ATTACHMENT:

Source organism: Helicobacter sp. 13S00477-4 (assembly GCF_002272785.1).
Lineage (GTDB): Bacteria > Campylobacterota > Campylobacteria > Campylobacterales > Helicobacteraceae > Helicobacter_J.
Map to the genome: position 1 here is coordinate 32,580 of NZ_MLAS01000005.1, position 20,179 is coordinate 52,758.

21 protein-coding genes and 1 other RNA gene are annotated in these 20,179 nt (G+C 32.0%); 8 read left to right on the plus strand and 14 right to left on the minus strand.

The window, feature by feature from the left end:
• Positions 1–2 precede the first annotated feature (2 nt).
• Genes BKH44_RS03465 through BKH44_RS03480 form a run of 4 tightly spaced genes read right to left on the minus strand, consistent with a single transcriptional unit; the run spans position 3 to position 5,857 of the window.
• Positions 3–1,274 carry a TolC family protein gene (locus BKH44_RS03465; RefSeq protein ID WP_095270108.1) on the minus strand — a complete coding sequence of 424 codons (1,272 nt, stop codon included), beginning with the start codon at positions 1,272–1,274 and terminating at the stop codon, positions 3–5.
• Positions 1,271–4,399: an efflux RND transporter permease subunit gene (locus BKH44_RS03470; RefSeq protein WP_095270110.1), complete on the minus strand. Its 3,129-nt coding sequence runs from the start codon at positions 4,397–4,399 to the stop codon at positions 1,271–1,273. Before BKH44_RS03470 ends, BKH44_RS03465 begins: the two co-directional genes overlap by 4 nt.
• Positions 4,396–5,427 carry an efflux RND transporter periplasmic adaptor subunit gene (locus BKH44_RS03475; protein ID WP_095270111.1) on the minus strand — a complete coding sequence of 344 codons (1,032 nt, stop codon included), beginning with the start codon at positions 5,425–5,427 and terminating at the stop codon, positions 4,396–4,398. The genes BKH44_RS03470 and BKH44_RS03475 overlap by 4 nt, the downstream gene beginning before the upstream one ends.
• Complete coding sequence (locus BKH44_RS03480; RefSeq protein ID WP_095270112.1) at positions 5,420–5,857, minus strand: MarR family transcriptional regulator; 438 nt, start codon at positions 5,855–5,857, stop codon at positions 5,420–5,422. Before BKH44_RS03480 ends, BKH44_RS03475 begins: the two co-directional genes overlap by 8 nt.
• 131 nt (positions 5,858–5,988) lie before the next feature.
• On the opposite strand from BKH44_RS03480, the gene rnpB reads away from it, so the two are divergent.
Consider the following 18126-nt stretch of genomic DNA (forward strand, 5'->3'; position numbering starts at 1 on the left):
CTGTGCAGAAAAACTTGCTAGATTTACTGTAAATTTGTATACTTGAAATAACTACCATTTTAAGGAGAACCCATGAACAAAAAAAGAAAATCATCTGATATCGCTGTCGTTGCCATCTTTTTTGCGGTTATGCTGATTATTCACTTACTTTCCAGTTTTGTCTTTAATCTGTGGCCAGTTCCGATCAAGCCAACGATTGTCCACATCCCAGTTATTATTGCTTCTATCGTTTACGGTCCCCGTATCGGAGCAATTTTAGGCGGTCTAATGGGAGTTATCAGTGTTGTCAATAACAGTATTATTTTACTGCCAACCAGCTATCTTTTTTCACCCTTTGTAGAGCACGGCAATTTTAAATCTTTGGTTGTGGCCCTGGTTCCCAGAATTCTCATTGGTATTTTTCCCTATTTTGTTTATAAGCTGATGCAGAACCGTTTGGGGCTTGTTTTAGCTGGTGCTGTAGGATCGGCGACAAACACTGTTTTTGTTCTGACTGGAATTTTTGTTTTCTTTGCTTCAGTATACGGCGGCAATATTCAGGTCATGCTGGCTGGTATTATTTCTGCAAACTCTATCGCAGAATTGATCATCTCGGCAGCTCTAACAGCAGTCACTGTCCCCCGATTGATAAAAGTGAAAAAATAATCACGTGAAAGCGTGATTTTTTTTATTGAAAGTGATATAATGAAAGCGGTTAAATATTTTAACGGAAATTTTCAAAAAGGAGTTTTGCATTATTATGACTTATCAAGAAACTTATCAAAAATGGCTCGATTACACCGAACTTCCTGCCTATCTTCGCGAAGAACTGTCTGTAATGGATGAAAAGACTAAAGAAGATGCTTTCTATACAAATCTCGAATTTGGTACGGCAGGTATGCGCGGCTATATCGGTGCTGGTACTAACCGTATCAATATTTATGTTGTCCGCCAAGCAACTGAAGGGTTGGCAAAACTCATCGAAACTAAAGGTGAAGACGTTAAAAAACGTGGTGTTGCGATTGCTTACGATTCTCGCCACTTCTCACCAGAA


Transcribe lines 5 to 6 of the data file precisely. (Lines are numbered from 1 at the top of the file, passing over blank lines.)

The window, feature by feature from the left end:
• Positions 1–2 precede the first annotated feature (2 nt).